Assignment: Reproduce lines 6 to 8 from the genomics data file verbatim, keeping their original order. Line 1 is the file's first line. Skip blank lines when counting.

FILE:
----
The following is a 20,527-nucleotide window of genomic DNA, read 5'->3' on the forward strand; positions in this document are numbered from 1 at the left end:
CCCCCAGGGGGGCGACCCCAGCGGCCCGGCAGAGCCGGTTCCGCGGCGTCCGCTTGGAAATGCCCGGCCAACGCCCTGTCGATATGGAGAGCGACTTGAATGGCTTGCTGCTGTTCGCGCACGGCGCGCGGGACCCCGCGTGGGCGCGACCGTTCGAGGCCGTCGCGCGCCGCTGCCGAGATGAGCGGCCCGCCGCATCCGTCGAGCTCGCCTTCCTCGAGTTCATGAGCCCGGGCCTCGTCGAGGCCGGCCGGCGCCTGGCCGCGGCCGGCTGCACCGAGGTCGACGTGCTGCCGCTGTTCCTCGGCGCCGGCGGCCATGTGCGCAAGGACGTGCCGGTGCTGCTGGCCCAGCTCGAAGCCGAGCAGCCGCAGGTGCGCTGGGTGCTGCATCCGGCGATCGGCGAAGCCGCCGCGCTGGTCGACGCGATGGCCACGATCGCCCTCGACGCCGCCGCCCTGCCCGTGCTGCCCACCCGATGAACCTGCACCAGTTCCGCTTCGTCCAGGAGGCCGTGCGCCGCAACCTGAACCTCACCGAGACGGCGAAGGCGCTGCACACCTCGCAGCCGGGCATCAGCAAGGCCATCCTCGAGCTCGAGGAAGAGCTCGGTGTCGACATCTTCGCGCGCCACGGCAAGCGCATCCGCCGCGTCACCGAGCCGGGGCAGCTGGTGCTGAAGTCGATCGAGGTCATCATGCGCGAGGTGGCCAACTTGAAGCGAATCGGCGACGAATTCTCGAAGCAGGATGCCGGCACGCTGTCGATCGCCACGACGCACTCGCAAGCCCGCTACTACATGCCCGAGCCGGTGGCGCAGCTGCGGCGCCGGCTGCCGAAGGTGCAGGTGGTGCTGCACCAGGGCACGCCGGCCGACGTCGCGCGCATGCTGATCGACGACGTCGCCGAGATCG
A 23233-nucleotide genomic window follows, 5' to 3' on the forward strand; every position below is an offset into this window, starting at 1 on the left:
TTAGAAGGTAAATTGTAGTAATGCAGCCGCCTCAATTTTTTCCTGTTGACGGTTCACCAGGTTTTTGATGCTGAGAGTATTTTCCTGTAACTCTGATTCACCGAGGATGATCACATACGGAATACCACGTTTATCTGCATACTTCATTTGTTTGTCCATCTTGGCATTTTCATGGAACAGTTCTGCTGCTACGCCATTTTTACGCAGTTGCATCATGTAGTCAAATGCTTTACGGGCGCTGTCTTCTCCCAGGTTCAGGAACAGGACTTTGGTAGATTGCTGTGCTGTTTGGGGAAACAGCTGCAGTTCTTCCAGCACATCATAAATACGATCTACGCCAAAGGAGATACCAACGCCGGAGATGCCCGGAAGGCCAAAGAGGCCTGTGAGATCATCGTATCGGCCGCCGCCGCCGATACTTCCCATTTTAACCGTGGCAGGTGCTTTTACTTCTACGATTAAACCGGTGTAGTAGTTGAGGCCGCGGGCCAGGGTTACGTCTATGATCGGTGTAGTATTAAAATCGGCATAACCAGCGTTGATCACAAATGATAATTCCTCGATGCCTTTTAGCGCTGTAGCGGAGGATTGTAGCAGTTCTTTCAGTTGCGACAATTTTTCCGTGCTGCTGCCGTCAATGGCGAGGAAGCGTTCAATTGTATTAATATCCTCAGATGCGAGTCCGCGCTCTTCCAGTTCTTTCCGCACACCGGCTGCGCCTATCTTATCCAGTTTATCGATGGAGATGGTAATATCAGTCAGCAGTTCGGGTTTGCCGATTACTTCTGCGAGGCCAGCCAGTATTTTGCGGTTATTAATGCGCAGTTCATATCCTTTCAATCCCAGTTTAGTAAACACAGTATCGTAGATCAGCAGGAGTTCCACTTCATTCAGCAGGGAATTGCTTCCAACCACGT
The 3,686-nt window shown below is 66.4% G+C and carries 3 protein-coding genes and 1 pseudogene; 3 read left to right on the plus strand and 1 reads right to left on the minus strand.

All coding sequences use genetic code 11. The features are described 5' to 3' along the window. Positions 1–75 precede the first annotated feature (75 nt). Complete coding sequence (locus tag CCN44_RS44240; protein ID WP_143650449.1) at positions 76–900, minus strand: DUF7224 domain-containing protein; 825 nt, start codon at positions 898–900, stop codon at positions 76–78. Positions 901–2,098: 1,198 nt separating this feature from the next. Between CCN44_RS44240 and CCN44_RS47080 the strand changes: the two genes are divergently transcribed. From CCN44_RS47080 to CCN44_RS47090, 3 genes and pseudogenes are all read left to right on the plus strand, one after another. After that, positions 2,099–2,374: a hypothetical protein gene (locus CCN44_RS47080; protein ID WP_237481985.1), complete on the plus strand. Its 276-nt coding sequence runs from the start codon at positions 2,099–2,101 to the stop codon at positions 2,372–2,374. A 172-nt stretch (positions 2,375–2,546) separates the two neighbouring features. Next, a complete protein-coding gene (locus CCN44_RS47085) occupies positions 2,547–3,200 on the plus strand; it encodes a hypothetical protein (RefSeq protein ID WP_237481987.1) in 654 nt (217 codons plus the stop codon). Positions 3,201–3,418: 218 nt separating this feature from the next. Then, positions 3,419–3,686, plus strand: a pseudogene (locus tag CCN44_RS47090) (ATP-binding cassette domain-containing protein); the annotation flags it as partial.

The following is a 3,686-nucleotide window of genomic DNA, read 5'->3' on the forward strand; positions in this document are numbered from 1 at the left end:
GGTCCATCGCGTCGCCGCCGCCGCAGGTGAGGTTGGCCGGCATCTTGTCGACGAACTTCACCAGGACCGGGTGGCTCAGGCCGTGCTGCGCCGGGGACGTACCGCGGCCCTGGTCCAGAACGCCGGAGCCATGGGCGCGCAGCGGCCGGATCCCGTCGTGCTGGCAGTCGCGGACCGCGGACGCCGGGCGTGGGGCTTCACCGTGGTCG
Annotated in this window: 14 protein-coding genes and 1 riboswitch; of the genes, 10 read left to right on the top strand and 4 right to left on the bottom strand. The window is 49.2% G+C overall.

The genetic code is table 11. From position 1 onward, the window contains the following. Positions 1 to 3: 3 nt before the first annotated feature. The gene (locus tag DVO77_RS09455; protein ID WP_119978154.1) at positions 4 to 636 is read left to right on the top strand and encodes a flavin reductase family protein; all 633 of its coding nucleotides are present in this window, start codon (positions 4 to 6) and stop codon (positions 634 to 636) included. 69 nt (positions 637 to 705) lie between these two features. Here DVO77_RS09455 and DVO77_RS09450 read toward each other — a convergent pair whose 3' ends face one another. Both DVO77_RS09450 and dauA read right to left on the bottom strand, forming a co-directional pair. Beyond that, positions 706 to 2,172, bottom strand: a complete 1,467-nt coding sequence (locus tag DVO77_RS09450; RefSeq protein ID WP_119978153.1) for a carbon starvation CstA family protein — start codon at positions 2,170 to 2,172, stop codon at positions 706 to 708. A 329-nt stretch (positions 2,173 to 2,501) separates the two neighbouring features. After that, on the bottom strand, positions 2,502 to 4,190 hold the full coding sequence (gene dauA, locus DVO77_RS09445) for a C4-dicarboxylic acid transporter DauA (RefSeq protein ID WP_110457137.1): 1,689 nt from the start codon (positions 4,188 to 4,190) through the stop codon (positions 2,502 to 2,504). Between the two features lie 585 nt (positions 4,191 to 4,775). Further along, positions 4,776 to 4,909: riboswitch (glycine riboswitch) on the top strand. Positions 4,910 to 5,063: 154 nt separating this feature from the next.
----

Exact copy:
All coding sequences use genetic code 11. The features are described 5' to 3' along the window. Positions 1–75 precede the first annotated feature (75 nt). Complete coding sequence (locus tag CCN44_RS44240; protein ID WP_143650449.1) at positions 76–900, minus strand: DUF7224 domain-containing protein; 825 nt, start codon at positions 898–900, stop codon at positions 76–78. Positions 901–2,098: 1,198 nt separating this feature from the next. Between CCN44_RS44240 and CCN44_RS47080 the strand changes: the two genes are divergently transcribed. From CCN44_RS47080 to CCN44_RS47090, 3 genes and pseudogenes are all read left to right on the plus strand, one after another. After that, positions 2,099–2,374: a hypothetical protein gene (locus CCN44_RS47080; protein ID WP_237481985.1), complete on the plus strand. Its 276-nt coding sequence runs from the start codon at positions 2,099–2,101 to the stop codon at positions 2,372–2,374. A 172-nt stretch (positions 2,375–2,546) separates the two neighbouring features. Next, a complete protein-coding gene (locus CCN44_RS47085) occupies positions 2,547–3,200 on the plus strand; it encodes a hypothetical protein (RefSeq protein ID WP_237481987.1) in 654 nt (217 codons plus the stop codon). Positions 3,201–3,418: 218 nt separating this feature from the next. Then, positions 3,419–3,686, plus strand: a pseudogene (locus tag CCN44_RS47090) (ATP-binding cassette domain-containing protein); the annotation flags it as partial.

The following is a 3,686-nucleotide window of genomic DNA, read 5'->3' on the forward strand; positions in this document are numbered from 1 at the left end:
GGTCCATCGCGTCGCCGCCGCCGCAGGTGAGGTTGGCCGGCATCTTGTCGACGAACTTCACCAGGACCGGGTGGCTCAGGCCGTGCTGCGCCGGGGACGTACCGCGGCCCTGGTCCAGAACGCCGGAGCCATGGGCGCGCAGCGGCCGGATCCCGTCGTGCTGGCAGTCGCGGACCGCGGACGCCGGGCGTGGGGCTTCACCGTGGTCG